Wednesday, June 04, 2008

Trafalgar Tavern and low tide on the Thames

Trafalgar Tavern and low tide on the Thames
8" x 10", coloured pencil on Moleskine

copyright Katherine Tyrrell

We went for a walk down at the southern most point of the Isle of Dogs on Saturday afternoon. This is a map of where we were. Wewalked along looking at the opposite shore which is Deptford and Greenwich.

We tend to park next to Masthouse Terrace Pier next to what is left of the point where the SS Great Eastern was launched - after 13 failed attempts.
On January 31, 1858, the largest ship of that time, the SS Great Eastern designed by Isambard Kingdom Brunel, was launched from the yard of Messrs Scott, Russell & Co, of Millwall. The 211 metres (690 ft) length was too wide for the river, and the ship had to be launched sideways. Due to the technical difficulties of the launch, this was the last big ship to be built on the Island, and the industry fell into a decline.
Wikipedia - Isle of Dogs
Just to the side of it is the old colour factory at Burrell's Wharf. You can see a plan of how the factory was laid out prior to closure and redevelopment here.

We then spent some time trying to work out where Deptford Creek linked to the Thames was the River was at very low tide and we could see a terrific amount lot of the shoreline on the opposite side of the river.

Deptford means 'deep ford' and it is actually a very old part of London.
  • Chaucer's pilgrims crossed Deptford Bridge on their way to Canterbury in The Canterbury Tales
  • Henry VIII sited the Royal Dockyard in Deptford in 1513,
  • Queen Elizabeth I knighted Francis Drake on board the Golden Hind in the Royal Dockyeard on 4 April 1581 following Drake's return from his circumnavigation of the globe in 1580. The Golden Hind remained moored in the creek until it broke up.
  • the East India Company used to occupy the western side of Deptford Creek
  • the diarist John Evelyn, (1620-1706), writer, gardener and diarist lived at Sayes Court (which no longer exists) in Deptford
  • the playwright Christopher Marlowe was murdered in a tavern in Deptford on 1 June 1593.
Since the sixteenth century, Deptford had provisioned all vessels associated with pioneering voyages. Sir Francis Drake departed from its banks in the Pelican, and James Cook set sail with the Endeavour in 1768 to chart the coasts of New Zealand and Australia.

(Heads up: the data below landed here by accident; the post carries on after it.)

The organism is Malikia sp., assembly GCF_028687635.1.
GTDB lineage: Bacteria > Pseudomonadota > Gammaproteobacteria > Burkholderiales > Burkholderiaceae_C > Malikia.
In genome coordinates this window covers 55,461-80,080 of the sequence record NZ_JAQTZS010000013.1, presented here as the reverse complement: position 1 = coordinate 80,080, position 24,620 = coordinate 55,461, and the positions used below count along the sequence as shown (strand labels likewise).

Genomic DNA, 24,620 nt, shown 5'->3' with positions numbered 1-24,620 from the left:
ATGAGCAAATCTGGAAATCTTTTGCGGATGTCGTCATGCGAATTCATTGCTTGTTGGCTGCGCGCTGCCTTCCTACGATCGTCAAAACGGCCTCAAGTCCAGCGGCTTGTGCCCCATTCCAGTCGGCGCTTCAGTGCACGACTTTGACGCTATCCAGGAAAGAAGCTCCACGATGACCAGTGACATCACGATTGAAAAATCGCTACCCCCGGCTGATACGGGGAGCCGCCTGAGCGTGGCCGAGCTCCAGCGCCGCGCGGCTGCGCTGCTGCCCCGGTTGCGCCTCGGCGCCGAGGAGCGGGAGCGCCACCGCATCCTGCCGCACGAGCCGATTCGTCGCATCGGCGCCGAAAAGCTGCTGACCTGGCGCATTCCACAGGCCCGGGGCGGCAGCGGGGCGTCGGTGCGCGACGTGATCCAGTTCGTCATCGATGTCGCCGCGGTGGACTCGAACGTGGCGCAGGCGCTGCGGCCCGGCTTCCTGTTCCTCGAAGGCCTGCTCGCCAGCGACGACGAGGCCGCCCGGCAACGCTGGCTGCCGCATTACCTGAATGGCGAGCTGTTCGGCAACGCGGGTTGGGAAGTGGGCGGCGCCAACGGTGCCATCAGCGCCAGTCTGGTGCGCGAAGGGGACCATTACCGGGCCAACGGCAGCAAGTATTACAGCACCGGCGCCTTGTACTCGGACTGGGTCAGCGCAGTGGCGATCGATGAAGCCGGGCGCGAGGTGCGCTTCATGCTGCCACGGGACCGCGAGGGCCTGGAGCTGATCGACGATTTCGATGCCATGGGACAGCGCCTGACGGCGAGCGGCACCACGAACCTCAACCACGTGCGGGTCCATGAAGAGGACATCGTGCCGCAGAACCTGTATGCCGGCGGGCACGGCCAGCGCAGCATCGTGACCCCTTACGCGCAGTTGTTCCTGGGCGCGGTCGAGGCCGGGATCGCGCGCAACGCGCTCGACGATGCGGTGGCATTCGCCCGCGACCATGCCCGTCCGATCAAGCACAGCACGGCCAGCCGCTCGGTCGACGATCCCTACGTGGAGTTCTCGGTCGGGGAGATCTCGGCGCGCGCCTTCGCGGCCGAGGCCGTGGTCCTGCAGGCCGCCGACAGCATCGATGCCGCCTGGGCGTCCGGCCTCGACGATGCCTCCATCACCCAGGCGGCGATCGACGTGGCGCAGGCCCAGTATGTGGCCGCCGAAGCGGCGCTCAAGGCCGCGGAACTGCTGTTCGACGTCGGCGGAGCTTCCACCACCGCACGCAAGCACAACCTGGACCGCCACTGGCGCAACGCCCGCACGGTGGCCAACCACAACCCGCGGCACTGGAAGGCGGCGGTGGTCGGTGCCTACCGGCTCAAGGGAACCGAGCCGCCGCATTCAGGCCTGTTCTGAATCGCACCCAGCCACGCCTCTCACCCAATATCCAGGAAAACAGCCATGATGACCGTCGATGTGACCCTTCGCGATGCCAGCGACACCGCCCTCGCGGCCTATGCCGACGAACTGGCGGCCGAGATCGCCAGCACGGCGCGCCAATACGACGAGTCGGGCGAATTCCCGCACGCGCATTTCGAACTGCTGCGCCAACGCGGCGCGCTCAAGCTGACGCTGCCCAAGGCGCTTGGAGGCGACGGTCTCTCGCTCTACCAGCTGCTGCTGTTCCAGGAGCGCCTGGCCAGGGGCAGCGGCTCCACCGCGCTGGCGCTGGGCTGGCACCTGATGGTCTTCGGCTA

Greenwich 2000 - Deptford Strand
As the Thames was at a very low tide, we took the opportunity to walk down the slipway belonging to the Poplar, Blackwall and District Rowing Club almost to the edge of the River and stood some 15-20 feet below where the Thames reaches at high tide. It was a very weird experience! It's now mentally 'tagged' as being a really good place to draw or paint the old Royal Naval College - and I now need to pay more attention to tide tables!

The Trafalgar Tavern - in the sketch (done from the seats in Island Gardens) - is situated just to the side of the Old Royal Naval College (which looked really horrible with a tent between its two buildings - completely spoiling the classic architecture which you can see in the sketch done on one of our previous walks - A Canaletto View). When we walked along the path on Boxing Day on the Greenwich side, the water was almost reaching the top of the wall.

I remember once spending a Saturday afternoon sitting on the wall next to the Trafalgar Tavern to watch as all the (REALLY!) tall ships came down the River Thames for the very last time. I think it was just before they built the Dartford Bridge which meant that the really big ones wouldn't be able to get under the bridge and come up to the Pool of London any more. There was one absolutely stonkingly huge Russian one with four (five?) masts which couldn't even get up that far and moored up on the Isle of Dogs - and then came out very, very slowly - as all our jaws dropped at the size of it! I think it was this one.

You can get to Masthouse Terrace Pier and the south side of the river at Greenwich Pier via the Thames Clippers - which raced up and down the river while we walked. You can take a virtual tour of the Thames on their website!



  1. I love the way you captured the low tide. Sounds like you had a great time.

  2. Katherine, I so love these travel sketches. I think you have such a wide range of used with colored pencils. You can go tight and detailed and loose and expressive.
    Also, thanks for the mention of our Flying Pictures Project.


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